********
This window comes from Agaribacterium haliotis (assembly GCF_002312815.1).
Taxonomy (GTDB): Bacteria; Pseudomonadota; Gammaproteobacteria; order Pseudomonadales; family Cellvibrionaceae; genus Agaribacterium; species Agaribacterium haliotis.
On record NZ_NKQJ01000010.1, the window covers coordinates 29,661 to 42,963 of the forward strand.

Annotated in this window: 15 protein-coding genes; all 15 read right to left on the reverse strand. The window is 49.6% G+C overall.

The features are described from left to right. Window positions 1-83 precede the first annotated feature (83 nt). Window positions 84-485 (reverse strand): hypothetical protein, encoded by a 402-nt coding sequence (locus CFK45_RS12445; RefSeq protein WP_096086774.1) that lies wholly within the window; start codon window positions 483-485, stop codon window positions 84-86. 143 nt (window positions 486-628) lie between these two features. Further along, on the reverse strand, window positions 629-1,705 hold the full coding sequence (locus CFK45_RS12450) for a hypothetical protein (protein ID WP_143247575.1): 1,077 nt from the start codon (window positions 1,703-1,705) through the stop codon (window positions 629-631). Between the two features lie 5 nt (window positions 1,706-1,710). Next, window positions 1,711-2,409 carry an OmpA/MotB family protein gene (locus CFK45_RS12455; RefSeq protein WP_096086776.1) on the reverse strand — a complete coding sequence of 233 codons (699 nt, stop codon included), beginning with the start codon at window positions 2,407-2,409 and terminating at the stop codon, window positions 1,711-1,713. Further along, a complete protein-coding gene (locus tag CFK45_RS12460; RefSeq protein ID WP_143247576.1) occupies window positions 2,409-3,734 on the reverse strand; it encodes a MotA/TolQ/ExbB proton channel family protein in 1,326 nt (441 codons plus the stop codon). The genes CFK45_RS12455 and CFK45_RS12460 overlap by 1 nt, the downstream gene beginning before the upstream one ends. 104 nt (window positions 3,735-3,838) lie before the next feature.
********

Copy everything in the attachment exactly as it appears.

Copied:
This window comes from Agaribacterium haliotis (assembly GCF_002312815.1).
Taxonomy (GTDB): Bacteria; Pseudomonadota; Gammaproteobacteria; order Pseudomonadales; family Cellvibrionaceae; genus Agaribacterium; species Agaribacterium haliotis.
On record NZ_NKQJ01000010.1, the window covers coordinates 29,661 to 42,963 of the forward strand.

Annotated in this window: 15 protein-coding genes; all 15 read right to left on the reverse strand. The window is 49.6% G+C overall.

The features are described from left to right. Window positions 1-83 precede the first annotated feature (83 nt). Window positions 84-485 (reverse strand): hypothetical protein, encoded by a 402-nt coding sequence (locus CFK45_RS12445; RefSeq protein WP_096086774.1) that lies wholly within the window; start codon window positions 483-485, stop codon window positions 84-86. 143 nt (window positions 486-628) lie between these two features. Further along, on the reverse strand, window positions 629-1,705 hold the full coding sequence (locus CFK45_RS12450) for a hypothetical protein (protein ID WP_143247575.1): 1,077 nt from the start codon (window positions 1,703-1,705) through the stop codon (window positions 629-631). Between the two features lie 5 nt (window positions 1,706-1,710). Next, window positions 1,711-2,409 carry an OmpA/MotB family protein gene (locus CFK45_RS12455; RefSeq protein WP_096086776.1) on the reverse strand — a complete coding sequence of 233 codons (699 nt, stop codon included), beginning with the start codon at window positions 2,407-2,409 and terminating at the stop codon, window positions 1,711-1,713. Further along, a complete protein-coding gene (locus tag CFK45_RS12460; RefSeq protein ID WP_143247576.1) occupies window positions 2,409-3,734 on the reverse strand; it encodes a MotA/TolQ/ExbB proton channel family protein in 1,326 nt (441 codons plus the stop codon). The genes CFK45_RS12455 and CFK45_RS12460 overlap by 1 nt, the downstream gene beginning before the upstream one ends. 104 nt (window positions 3,735-3,838) lie before the next feature.